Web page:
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BACKGROUND: Insertable cardiac monitors (ICMs) are essential for ambulatory arrhythmia diagnosis. However, definitive diagnoses still require time-consuming, manual adjudication of electrograms (EGMs). OBJECTIVE: To evaluate the clinical impact of selecting only key EGMs for review. METHODS: Retrospective analyses of randomly selected Abbott Confirm Rx™ devices with ≥90 days of remote transmission history were performed, with each EGM adjudicated as true or false positive (TP, FP). For each device, up to 3 "key EGMs" per arrhythmia type per day were prioritized for review based on ventricular rate and episode duration. The reduction in EGMs and TP days (patient-days with at least one TP EGM), and any diagnostic delay (from the first TP), were calculated versus reviewing all EGMs. RESULTS: In 1000 ICMs over a median duration of 8.1 months, at least one atrial fibrillation (AF), tachycardia, bradycardia, or pause EGM was transmitted by 424, 343, 190, and 325 devices, respectively, with a total of 95 716 EGMs. Approximately 90% of episodes were contributed by 25% of patients. Key EGM selection reduced EGM review burden by 43%, 66%, 77%, and 50% (55% overall), while reducing TP days by 0.8%, 2.1%, 0.2%, and 0.0%, respectively. Despite reviewing fewer EGMs, 99% of devices with a TP EGM were ultimately diagnosed on the same day versus reviewing all EGMs. CONCLUSION: Key EGM selection reduced the EGM review substantially with no delay-to-diagnosis in 99% of patients exhibiting true arrhythmias. Implementing these rules in the Abbott patient care network may accelerate clinical workflow without compromising diagnostic timelines.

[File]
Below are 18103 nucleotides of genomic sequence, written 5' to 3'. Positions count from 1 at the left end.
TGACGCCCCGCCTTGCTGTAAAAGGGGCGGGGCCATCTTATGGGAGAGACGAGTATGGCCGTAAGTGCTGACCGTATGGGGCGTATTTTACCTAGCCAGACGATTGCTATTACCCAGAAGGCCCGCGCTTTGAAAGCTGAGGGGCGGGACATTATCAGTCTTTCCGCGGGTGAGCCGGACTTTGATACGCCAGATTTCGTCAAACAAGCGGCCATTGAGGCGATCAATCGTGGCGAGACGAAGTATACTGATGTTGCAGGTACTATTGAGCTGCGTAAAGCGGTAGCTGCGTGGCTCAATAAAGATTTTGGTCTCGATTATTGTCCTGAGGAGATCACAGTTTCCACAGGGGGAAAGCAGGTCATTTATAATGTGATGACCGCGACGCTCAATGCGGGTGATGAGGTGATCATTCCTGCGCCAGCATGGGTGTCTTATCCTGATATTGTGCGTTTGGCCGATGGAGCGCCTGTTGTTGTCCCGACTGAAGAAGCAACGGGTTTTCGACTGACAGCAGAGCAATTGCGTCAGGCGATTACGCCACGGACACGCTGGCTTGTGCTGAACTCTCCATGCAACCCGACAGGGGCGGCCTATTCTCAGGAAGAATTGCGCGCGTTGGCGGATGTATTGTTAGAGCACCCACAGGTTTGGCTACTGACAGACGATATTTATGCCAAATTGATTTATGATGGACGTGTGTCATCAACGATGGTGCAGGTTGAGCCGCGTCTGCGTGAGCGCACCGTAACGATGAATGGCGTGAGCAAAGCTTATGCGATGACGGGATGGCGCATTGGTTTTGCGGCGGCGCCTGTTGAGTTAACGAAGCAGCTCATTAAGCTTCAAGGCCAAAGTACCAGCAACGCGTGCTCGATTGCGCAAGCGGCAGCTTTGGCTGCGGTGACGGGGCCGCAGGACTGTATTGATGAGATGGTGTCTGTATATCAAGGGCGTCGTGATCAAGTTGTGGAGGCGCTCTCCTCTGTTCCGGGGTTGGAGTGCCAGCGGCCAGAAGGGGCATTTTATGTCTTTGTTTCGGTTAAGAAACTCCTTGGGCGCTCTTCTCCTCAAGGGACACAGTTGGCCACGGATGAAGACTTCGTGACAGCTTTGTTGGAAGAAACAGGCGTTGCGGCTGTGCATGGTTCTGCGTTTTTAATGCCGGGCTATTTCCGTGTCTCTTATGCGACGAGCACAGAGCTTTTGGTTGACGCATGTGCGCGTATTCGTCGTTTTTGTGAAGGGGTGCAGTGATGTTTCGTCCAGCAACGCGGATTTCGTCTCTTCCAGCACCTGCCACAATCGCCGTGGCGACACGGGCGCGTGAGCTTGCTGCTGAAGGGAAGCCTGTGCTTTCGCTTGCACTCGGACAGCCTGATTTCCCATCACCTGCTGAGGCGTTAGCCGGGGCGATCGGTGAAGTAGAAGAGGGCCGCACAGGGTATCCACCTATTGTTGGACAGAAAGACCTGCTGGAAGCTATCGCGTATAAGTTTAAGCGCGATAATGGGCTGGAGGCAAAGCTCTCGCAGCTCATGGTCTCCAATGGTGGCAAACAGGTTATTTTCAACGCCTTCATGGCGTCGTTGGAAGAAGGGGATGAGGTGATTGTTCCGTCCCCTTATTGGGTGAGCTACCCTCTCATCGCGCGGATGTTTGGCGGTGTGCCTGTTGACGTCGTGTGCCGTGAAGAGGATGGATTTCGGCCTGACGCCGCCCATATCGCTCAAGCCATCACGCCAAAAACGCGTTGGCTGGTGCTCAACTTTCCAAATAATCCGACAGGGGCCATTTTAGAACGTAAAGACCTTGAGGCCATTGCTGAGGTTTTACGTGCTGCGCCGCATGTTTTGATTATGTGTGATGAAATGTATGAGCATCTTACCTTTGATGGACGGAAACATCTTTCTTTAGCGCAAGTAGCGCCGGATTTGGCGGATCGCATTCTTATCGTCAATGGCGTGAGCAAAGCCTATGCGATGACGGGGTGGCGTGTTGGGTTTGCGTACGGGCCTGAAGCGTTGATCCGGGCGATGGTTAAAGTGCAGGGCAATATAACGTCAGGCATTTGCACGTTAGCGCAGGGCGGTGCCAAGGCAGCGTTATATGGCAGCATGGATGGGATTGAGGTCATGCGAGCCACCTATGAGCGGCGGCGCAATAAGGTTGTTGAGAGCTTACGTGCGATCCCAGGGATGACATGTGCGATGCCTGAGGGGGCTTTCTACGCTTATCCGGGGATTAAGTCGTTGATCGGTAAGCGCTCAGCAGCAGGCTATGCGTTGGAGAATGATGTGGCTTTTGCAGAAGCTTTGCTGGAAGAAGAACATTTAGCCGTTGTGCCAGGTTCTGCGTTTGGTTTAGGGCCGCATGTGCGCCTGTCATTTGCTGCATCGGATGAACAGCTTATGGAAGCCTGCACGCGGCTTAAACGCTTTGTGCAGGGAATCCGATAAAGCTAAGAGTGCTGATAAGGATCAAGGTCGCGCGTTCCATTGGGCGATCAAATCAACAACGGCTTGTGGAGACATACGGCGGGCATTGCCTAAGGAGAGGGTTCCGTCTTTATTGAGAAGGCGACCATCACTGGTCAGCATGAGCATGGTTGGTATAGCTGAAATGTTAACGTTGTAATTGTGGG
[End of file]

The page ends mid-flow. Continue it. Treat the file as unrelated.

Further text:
Original publication




Journal article


J Cardiovasc Electrophysiol

Publication Date





741 - 750


arrhythmia, atrial fibrillation, bradycardia, diagnosis, electrogram, insertable cardiac monitor, pause, tachycardia, Atrial Fibrillation, Bradycardia, Delayed Diagnosis, Humans, Retrospective Studies, Tachycardia